We live in a world obsessed with happiness. There are thousands of books on Amazon advertising how to be happy. Among them are “The 100 Simple Secrets of Happy People.” “The 18 Rules of Happiness.” “9 Habits of Maximum Happiness.” “How to be Happy, or at least less Sad.”
In their excellent book, “Happiness is a Choice,” Drs. Frank Minirth and Paul Meier, observed that many are looking for happiness and seeking inner peace in the wrong places. “They seek for happiness in materialism and do not find it. They seek for joy in sexual prowess but end up with fleeting pleasures and bitter long-term disappointments. They seek inner fulfillment by obtaining positions of power in corporations, in governments, or even in their own families (by exerting excessive control), but they remain unfulfilled.”
The Bible has a good bit of advice about happiness that is applicable to the 21st century. Consider these three starting points.
(1) Real happiness begins with God. “Happy are the people whose God is the Lord” (Ps 144:15). Since God made man, He knows what makes him tick. What he needs. How he can enjoy life to its fullest. A genuine relationship with the Lord is the right starting place.
(2) Wisdom produces happiness. In Proverbs 3:13-18, the wise man expressed it this way:
Happy is the man who finds wisdom,
And the man who gains understanding;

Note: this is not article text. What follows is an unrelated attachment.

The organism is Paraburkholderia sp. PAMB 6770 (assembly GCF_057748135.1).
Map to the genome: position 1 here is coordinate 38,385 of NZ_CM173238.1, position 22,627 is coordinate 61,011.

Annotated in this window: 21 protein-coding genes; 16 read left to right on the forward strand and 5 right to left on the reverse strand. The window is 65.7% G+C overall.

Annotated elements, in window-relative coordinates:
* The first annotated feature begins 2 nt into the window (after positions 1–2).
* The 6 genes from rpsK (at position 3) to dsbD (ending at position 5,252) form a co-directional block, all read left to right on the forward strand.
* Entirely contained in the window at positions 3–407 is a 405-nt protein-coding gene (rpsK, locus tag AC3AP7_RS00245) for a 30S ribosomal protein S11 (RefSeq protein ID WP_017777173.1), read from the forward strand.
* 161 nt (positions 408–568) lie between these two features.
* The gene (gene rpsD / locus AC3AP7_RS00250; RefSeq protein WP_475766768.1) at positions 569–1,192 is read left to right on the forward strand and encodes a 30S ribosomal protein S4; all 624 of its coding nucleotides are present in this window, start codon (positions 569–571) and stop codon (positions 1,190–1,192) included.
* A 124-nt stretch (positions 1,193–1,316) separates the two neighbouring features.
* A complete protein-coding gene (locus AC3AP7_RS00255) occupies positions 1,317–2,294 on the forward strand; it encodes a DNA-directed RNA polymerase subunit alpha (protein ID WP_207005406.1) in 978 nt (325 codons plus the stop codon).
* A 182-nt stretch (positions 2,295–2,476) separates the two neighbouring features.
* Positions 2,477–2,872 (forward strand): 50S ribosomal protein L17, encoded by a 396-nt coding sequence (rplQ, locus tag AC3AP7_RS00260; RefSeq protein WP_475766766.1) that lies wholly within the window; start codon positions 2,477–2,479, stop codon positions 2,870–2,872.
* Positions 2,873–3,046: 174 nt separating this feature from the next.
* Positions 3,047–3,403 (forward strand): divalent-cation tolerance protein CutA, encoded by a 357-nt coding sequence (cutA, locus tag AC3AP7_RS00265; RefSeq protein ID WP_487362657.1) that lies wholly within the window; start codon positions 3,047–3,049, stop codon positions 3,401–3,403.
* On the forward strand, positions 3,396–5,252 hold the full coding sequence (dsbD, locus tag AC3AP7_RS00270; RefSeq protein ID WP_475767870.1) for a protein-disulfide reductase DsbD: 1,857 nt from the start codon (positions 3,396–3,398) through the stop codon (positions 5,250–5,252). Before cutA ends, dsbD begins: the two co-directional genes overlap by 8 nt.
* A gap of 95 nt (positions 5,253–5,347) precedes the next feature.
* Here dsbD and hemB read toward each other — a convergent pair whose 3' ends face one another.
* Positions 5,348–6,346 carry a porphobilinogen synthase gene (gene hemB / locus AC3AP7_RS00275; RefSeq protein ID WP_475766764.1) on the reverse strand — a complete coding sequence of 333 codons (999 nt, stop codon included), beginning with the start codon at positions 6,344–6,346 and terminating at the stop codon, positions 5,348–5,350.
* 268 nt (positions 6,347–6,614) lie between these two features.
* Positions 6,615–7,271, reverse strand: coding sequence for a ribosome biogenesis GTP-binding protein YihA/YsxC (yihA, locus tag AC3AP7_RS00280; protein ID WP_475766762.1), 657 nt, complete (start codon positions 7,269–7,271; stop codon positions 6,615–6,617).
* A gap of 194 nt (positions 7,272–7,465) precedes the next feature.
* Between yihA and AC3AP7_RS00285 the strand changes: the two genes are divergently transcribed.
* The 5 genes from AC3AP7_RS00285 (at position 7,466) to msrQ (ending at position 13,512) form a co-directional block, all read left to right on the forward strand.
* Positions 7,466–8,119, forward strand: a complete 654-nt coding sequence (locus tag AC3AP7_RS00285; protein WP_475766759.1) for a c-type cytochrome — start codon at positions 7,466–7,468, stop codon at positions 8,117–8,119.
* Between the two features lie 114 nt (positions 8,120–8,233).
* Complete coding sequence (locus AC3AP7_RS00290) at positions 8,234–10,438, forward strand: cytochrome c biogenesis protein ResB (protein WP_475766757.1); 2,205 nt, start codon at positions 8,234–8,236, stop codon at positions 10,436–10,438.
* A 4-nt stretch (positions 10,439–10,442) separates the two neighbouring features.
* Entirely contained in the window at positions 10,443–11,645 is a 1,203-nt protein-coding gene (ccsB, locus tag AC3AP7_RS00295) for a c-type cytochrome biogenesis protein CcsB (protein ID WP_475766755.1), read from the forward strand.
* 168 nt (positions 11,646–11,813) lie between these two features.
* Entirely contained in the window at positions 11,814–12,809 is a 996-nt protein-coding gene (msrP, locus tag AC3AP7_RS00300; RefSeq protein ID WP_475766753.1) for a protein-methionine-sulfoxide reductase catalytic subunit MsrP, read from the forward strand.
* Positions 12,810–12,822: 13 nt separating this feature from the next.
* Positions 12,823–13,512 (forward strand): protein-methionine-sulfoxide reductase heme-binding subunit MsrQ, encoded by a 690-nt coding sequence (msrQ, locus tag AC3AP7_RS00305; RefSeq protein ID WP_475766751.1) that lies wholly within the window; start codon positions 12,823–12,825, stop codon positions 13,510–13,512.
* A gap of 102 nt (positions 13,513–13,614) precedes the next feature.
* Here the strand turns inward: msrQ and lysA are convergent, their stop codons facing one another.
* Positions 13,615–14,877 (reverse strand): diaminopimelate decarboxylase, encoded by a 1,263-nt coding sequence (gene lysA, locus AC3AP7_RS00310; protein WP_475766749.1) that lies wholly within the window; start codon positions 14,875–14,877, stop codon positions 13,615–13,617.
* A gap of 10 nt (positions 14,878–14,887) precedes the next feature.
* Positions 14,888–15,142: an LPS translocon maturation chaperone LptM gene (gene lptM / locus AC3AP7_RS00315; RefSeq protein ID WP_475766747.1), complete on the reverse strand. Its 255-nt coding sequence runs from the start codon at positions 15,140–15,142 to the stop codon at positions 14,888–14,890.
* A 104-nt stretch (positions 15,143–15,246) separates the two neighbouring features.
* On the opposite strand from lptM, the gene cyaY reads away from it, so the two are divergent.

For her proceeds are better than the profits of silver,
And her gain than fine gold.
She is more precious than rubies,
And all the things you may desire cannot compare with her.
Length of days is in her right hand,
In her left hand riches and honor.
Her ways are ways of pleasantness,
And all her paths are peace.
She is a tree of life to those who take hold of her,
And happy are all who retain her.
Read those words again. Let them sink in. Wisdom is better than silver or gold? Wisdom is more precious than rubies and riches? Wisdom produces pleasantness and peace? Wisdom brings happiness? Yes. Yes. And yes!
(3) Happiness comes when we trust and obey. “He who heeds the word wisely will find good,” observed Solomon, “And whoever trusts in the Lord, happy is he” (Prov. 16:20).
There’s an old song by the 19th-century hymnist, John Sammis whose refrain repeats this truth.
Trust and obey, for there’s no other way
To be happy in Jesus, but to trust and obey.